Blog » NI Housing market in 2009 – Keith Mitchell, Templeton Robinson

NI Housing market in 2009 – Keith Mitchell, Templeton Robinson

No matter who you are you’ll have a view on the estate agency profession.

Some will be critical and accuse us of making the wrong call on the way market would go. Cynics will say our job is to ‘talk up’ the market and we therefore can’t be objective. We even get blamed for fuelling the property boom which saw house prices explode in Northern Ireland (which is a bit unfair as we weren’t lending the money or queuing up as new developments hit the market. We were just refereeing the madness!).

The fact is no one could have predicted growth of around 40% in less than a year – or the subsequent reductions by much the same level – within the province’s housing market.

Recent house price surveys have told us what we all know: 2008 has been a year when values reduced by around 30% on summer 07 values following the most explosive price growth in Northern Ireland’s history.  No surprise there? But it’s old news for most of us who want to know where the market is at now.

Much of the local housing market has now stabilised and, we could even say, is showing evidence of recovery.

Why do I say that?

Because the facts speak for themselves:

FACT 1 The evidence – both from the ‘real world’ and anecdotal sources – is that houses are now ‘officially’ selling again thanks to a combination of price reductions, innovative purchase options offered by developers and a growing realisation that life must go on.

FACT 2 This year – in the first eight weeks alone – we have sold 165 new and re-sale homes across our five branches.  Compare this with January 2008 when we sold just two homes and you get a feel for how things are changing – not just for us but right across the market up and down the province.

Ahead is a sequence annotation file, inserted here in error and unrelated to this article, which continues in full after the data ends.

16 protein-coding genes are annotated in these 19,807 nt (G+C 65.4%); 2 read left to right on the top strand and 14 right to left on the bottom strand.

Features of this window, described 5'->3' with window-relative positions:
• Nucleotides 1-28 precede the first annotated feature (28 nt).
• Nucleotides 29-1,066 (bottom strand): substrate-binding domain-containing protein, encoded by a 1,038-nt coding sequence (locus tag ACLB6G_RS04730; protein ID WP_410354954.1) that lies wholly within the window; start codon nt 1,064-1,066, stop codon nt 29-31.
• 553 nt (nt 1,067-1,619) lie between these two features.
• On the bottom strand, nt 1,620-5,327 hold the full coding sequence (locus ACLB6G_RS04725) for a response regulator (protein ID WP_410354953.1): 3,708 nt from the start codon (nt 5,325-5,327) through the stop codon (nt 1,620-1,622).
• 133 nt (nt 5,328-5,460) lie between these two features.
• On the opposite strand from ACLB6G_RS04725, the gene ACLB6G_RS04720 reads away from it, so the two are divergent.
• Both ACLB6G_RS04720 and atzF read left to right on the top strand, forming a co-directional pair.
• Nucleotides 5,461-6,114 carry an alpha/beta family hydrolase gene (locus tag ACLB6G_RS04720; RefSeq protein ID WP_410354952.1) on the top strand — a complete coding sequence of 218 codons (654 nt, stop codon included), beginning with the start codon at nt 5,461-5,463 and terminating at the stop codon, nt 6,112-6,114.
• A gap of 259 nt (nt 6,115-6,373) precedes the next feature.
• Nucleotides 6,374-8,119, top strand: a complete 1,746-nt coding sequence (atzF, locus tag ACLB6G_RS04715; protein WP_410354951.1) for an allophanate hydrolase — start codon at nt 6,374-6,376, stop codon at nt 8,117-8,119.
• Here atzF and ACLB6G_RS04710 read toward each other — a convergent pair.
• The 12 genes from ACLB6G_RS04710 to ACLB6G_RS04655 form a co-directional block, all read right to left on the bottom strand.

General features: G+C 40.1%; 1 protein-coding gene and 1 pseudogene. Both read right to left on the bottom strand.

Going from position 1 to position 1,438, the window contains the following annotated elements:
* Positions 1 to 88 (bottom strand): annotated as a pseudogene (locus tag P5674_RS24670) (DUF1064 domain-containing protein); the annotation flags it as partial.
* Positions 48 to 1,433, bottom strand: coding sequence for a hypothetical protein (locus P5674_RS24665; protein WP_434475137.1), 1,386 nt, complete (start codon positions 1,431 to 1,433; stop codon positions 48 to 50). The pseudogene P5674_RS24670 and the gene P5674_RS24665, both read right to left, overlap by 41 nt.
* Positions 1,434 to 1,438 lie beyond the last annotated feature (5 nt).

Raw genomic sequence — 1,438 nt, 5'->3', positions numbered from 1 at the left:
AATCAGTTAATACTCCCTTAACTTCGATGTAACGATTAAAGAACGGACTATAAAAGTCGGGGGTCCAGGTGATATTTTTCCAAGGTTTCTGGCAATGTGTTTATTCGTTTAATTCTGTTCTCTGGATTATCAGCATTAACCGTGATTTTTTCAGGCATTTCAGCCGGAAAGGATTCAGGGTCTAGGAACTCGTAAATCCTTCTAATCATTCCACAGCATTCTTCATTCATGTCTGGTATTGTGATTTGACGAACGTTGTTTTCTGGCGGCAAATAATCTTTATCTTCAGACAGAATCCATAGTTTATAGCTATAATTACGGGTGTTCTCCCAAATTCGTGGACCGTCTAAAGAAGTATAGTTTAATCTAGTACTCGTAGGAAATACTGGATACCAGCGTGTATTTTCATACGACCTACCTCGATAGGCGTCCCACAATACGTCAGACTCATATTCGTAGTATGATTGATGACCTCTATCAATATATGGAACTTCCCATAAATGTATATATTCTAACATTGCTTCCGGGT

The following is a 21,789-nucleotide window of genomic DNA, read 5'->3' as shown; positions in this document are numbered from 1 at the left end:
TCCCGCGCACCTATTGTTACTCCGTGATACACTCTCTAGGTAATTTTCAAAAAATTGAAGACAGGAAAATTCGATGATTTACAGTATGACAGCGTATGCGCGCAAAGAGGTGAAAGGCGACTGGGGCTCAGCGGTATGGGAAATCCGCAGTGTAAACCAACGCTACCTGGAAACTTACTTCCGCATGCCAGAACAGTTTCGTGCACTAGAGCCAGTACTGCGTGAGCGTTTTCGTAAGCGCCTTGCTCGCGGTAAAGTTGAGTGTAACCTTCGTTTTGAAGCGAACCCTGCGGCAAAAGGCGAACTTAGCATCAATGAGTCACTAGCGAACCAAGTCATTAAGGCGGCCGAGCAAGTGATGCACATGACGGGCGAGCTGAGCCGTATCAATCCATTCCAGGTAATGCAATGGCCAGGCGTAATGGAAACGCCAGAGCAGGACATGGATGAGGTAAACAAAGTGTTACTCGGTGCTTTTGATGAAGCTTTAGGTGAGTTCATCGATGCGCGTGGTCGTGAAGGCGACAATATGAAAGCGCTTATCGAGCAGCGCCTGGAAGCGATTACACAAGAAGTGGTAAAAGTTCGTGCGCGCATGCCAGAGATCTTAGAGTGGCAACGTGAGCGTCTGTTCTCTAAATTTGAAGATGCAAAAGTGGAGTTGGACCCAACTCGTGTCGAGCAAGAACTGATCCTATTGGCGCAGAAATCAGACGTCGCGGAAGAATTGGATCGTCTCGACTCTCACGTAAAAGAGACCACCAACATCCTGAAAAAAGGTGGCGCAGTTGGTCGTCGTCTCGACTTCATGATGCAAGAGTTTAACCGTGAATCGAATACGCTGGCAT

FACT 3 Where vendors adjust their asking prices to reflect today’s market values (which broadly reflect those of late 2005 or early 2006) there are buyers out there.

Just two weekends ago at an open day to promote a housing scheme at Ballantine Gardens on the outskirts of Lisburn seven homes were sold.  This isn’t hype: it’s fact.

FACT 4 Banks are beginning to lend again, albeit more prudently with larger deposits required in many circumstances and this has been made easier in the new homes’ market thanks to the support and innovation of developers.

After three years where the market was driven by ‘greed’ (ie short term speculation) there is no doubt it is slowly returning to one characterized and shaped by ‘need’ which should be the norm.

While we freely acknowledge the downward trend in values we believe the recent University of Ulster report which pointed towards a modest uplift in sales in December 08 points towards the market having ‘bottomed out’ in the last quarter of that year.  Interestingly there have been situations recently where bidding situations have been seen once again.

Our analysis would suggest the market requires further price alignment amongst those who are either in denial or partial denial about the need to reduce prices by a minimum of 30% against those of summer 07.  However, when vendors make these reduction houses are now selling.

What we need now is to regain a sense of perspective. Property should always be seen as a medium to long-term investment. Indeed many financial advisors believe property is a better long-term investment than stocks and shares.

Whether or not that’s the case the fact is that normal transaction levels will return to Northern Ireland sooner or later as we seek to upsize, downsize or re-locate depending on our own unique circumstances and – if the price is right – there’s a buyer for everyone.

Keith Mitchell
Partner, Templeton Robinson
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